WASHINGTON (NewsNation Now) — The national minimum wage stands at $7.25 an hour and has not been increased since 2009. There is now strong pressure from progressives to more than double it to $15 an hour, but the question is whether it will lift low-wage workers out of poverty or force lots more to lose their jobs.
Opponents of the move argue that this is not the time to consider such a big raise, especially with the pandemic devastating the economy. North Carolina small business owner Kennis Wilkins is wary. He said an increase is due, but not so much.
“I am a small business owner and in the health care industry. And I will not be able to sustain that. We only make that per hour ourselves, so we could not pay $15 per hour to employees and keep the business open,” Wilkins said.
Many Republicans see this as a state issue and argue against a uniform national wage. They argue that a living wage in California may not be the same as one in North Dakota.
Monday a study released by the Congressional Budget Office said raising the minimum wage to $15 an hour would pull some 900,000 workers out of poverty, but by 2025 — when the last incremental step in the proposed legislation would be taken to get to that level — 1.4 million workers would be out of a job.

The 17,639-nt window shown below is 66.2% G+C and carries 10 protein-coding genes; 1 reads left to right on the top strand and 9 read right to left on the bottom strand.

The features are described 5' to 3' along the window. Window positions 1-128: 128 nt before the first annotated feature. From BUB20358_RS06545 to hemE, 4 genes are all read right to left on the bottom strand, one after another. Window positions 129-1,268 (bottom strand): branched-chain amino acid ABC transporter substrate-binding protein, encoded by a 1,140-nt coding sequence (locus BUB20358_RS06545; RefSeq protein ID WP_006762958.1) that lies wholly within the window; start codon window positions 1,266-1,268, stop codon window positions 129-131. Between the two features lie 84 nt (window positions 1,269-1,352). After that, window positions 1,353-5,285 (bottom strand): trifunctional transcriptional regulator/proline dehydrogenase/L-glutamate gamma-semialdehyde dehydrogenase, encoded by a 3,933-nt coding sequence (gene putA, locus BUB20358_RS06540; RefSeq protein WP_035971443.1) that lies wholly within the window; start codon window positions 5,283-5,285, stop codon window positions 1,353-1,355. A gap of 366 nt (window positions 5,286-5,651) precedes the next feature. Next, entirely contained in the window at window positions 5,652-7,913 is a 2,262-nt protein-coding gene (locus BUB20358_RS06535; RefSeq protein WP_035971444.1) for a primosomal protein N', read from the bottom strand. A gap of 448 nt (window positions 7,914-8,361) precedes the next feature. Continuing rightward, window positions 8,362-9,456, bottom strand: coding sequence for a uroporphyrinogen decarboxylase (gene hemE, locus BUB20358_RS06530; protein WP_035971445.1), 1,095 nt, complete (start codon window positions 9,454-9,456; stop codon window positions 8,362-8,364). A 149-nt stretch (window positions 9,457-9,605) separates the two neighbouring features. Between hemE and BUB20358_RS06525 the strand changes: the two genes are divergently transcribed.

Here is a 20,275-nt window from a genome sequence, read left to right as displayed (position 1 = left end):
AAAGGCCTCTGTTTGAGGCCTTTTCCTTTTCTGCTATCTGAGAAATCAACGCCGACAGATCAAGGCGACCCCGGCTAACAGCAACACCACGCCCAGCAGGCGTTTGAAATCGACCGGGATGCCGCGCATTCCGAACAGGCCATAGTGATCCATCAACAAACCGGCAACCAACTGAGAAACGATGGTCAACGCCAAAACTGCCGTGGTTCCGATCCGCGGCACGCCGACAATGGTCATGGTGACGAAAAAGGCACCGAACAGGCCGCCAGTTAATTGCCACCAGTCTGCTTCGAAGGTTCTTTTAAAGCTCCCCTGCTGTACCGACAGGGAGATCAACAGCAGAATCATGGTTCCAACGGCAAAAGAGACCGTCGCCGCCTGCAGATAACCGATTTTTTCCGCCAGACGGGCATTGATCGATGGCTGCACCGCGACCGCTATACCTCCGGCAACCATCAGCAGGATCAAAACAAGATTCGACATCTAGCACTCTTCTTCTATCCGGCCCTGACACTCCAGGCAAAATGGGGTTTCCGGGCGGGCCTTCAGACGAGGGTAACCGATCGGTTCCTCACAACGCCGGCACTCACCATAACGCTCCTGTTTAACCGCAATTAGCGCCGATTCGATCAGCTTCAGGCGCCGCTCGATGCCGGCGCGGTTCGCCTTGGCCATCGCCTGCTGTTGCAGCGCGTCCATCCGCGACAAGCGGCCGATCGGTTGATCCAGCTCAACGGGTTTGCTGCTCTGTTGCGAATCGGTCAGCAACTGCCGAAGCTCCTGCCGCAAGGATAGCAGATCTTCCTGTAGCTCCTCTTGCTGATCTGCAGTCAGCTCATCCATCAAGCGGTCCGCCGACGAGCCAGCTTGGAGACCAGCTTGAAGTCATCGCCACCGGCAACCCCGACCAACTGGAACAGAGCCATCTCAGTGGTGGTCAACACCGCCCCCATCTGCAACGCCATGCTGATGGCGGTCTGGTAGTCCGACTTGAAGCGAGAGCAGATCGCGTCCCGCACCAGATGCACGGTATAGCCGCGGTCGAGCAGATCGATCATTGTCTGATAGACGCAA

Michael Saltsman is with the Employment Policy Institute.
“If your idea is that you’re going to pull 900,000 people out of poverty, but at the cost of putting 1.4 million out of a job. That doesn’t feel like a particularly good trade off,” Saltsman said.
It’s been a long debate: some economists argue that higher wages would increase the cost of doing business and force many employers to make do with fewer workers or cut back on hiring. It’s also expected that many establishments would have to raise their prices to cover the higher wages — possibly jeopardizing sales.
Others, including President Joe Biden, have said better wages would attract better workers, who will spend more and boost the economy.
“I do think that we should have a minimum wage, stand by itself, $15 an hour and work your way up to the — it doesn’t have to be boom. And all the economics show, if you do that, the whole economy rises,” President Biden said in an interview on the CBS Evening News with Norah O’Donnell.
But moderate Democrats from red states may be hesitant, and that hesitancy — in a 50-50 Senate — could jeopardize President Biden’s COVID-19 relief bill if he insists that the wage boost be included.
“I think he wants to get the relief portions of that COVID bill out the door. He’s getting skepticism right now from Republicans and Democrats over the 15 thing, and I don’t think he wants to hold it up because of that provision,” Saltsman said.
Still, a study by the Economic Policy Institute said raising the minimum wage would affect about 32 million workers — most of them essential workers. And about 60% of those affected by the higher wage would be women.